– cleaning with an antiseptic solution (if there is inflammation of the skin)
    – clipping away the fur

    Here are some articles I have found very handy in understanding stud tail:


    Do you live in the US or the UK?

    If in the UK, you can buy Jerob’s Pre-cleaning creme from Smylee Pets (http://www.smyleepets.co.uk/) and Goop from Jamcusa Maine Coons (http://www.jamcusa-maine-coons.co.uk/)

    If there is inflammation of the skin and maybe even little spots, then you
    may need to use antiseptic – your vet should be able to help.

    It’s definitely worth shampooing the tail because if you don’t get rid of the stud tail, your kitty’s fur might drop out.

    By the way: is your kitty an entire cat or has he been neutered? Stud tail tends to occur more in entire cats.

    Best wishes

  8. Sent by Susan in reply:


    Thank you for the information. Razzle, our kitty is about 10 months old and we adopted him from a shelter so he is just recently neutered. His tail didn’t start looking funny until about a week ago after we gave him a bath. The “brown stuff” on his greasy tail is flakey. You have to pull away his fur to see the flakes though. The vet confirmed the stud tail and gave us a medicated wash to do 2 times a week. Hope it isn’t something that we will have to do indefinetly. Do you have to wash Teddy’s tail all of the time? This is the 1st long haired cat I have ever had. He is the sweetest baby and we love hime to pieces, but boy does he shed!! He looks similar to Teddy. Have you ever had Teddy groomed? Thanks again for the information. It is very helpful.



  9. Dear Susan,

    Great to hear from you!

    I only washed Teddy’s tail once. He was neutered at the age of 8 months, and his stud tail happened after the neutering which puzzled me at that time as I thought it only happened to entire cats. I’ve since read that stud tail can occur with neuters as well.

    The stud tail lasted several months, but I only took it seriously when his fur started falling out. That’s when me and my hubby shampooed his tail. We didn’t do as good a job as we should have – we should have let the Goop stay on his tail for at least 10 to 15 mins and then should have shampooed twice, but Teddy hated the bath, the shower, the water, the shampoo, being held … so we never did it again. The stud tail cleared up by itself after that and he now has his lovely bushy tail again.

    Razzle sounds lovely – it could be that because he was neutered so late, at 10 months that’s why he developed stud tail. Now that you’ve neutered him, perhaps it’ll clear up.

    Teddy doesn’t shed much really (and at the moment it’s winter), his coat is quite shaggy. I’ve had him groomed once before, by a professional cat groomer – this was when he was a young kitten of about six months. She bathed him and dried him with a professional dryer. She has retired since and there aren’t many cat groomers in London, so I haven’t had him professionally-groomed since.

    Cat shedding is quite normal, but is Razzle’s shedding excessive? There are many reasons for excessive shedding. It tends to be seasonal – is Razzle an indoor kitty (in a centrally-heated house)? Shedding is more obvious in spring and autumn.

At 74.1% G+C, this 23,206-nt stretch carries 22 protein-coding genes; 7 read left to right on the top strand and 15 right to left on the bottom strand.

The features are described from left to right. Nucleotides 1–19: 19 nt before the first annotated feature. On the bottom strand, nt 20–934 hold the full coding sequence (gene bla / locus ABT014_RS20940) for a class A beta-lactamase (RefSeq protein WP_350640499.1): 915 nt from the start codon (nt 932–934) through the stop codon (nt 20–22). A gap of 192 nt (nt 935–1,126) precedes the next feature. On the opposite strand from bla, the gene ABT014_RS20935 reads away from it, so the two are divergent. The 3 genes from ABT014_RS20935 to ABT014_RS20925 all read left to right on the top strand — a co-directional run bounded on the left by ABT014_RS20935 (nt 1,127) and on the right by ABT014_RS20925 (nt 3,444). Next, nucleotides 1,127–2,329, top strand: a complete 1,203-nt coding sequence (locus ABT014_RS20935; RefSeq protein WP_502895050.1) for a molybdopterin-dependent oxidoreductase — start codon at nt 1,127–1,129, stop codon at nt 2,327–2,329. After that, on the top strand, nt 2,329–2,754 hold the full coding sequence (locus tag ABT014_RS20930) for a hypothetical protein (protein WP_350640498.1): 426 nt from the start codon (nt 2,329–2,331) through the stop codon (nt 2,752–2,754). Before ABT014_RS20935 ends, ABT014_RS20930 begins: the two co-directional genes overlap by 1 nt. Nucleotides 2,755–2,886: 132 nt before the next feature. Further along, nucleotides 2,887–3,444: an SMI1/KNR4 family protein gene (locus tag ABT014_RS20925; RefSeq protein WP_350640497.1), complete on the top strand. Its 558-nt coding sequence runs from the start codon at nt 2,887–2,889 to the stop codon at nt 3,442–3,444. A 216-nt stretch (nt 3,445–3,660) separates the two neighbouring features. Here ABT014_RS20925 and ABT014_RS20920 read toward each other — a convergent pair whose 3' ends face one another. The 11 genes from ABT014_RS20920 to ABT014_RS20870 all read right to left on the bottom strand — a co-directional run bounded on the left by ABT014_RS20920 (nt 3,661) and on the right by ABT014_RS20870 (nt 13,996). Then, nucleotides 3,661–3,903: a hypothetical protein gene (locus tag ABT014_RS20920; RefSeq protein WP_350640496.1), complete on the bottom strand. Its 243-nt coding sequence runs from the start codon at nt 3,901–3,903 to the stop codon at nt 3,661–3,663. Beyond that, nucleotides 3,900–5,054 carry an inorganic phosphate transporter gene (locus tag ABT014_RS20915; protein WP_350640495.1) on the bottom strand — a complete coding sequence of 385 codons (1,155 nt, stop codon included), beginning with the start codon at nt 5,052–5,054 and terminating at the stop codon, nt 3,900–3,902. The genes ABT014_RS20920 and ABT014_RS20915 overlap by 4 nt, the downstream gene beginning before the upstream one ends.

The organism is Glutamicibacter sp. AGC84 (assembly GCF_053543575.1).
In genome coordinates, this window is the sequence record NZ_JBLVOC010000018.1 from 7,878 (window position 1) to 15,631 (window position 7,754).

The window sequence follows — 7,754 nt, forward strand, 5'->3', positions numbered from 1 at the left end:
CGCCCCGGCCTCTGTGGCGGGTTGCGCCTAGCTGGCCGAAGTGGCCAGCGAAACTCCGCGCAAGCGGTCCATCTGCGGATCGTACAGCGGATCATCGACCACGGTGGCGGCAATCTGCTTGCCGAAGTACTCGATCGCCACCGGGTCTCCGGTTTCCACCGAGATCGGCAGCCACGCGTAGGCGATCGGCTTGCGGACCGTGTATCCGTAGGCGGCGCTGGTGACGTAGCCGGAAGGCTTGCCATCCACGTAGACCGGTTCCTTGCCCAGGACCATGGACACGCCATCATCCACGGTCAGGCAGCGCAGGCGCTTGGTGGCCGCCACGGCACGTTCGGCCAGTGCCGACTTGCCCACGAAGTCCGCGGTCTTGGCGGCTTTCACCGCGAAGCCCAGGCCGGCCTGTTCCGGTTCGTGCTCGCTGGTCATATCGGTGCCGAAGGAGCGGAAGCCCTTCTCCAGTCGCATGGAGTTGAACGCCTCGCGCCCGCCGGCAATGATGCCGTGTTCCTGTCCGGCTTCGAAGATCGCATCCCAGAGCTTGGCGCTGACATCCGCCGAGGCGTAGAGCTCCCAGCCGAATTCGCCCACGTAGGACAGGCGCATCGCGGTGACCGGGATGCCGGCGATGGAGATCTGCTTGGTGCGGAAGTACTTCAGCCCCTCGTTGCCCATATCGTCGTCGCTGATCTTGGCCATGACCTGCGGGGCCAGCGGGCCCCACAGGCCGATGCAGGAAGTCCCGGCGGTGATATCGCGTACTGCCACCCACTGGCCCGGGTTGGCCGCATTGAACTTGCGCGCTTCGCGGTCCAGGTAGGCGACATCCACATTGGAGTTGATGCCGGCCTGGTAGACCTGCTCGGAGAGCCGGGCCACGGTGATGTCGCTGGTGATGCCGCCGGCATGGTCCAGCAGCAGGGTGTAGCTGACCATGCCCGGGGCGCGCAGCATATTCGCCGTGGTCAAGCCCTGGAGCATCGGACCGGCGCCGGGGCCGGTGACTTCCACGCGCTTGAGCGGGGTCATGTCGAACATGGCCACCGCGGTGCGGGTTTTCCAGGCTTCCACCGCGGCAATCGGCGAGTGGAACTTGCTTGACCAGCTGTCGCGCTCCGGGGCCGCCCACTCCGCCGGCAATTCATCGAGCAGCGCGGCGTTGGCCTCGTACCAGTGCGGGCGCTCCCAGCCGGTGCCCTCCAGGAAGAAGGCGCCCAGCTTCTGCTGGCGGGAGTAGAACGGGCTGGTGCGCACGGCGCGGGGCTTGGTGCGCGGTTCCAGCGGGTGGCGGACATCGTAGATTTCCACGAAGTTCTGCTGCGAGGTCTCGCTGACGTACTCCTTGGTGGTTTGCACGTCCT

It helps to groom Razzle regularly, even daily, to remove the excess fur. If you can get Razzle to a professional cat groomer, that might help too.

    I would also look at diet. Sometimes adding fish oil (not cod liver oil which is too strong) to the cat’s food helps with keeping fur healthy.

    If I come across any more tips on how to deal with stud tail I’ll let you know.

    Best wishes,

  10. Hello,

    I just wanted to share a bit of information with any U.S. readers. Goop is sold in many auto part stores, but if you can’t find any another alternative is GOJO hand cleaner. GOJO is also quite common in auto part stores and even Wal-Mart. It’s functionally identical to Goop as far as I can tell (I’ve used both to treat stud tail with equally positive results).

    In my personal experience I’ve found that if you can lather the tail and the base of the spine right before the tail (that magical place that most animals like to have scratched ^_^) for at least 10-15 minutes before rinsing/shampooing/rinsing you may see better results. Also I’ve found that repeating this in a couple of days can help as well.

    My previous Maine Coon tom Lazarus had his first bout of stud tail when he was about 2 years old and it wasn’t until I tried using the Goop a little further up the base of his spine and to either side of the spine (about 3 inches 7 to 8 centimeters) that I noticed a big difference. Also I should note that even if you are able to treat the stud tail it may return. Lazarus had 3 bouts in 18 years and were all cleared up within a week or two with either Goop or Gojo.

    As far as the water troubles I’m afraid I have no advice for you as I’ve been incredibly fortunate in that all of my cats have loved bath time after only a couple kitten baths. One thing all of them have particularly loved (once they get to the point where they’re comfortable standing in the water ^_^) is pouring warm water down their spine starting at about the shoulder level almost like rinsing a child while giving them a bath. If your cat is not at least somewhat comfortable standing in water I would not recommend this. If your cat is fairly tolerant to bath time however they may like it.

    I hope my own experiences with stud tail can help someone!

    Also this is a wonderful site and I must say you have beautiful cats. I’ve partial to Maine Coons almost all of my life as Laz was a childhood pet got to admit Maya is a gorgeous girl! Especially the acrobatic photos.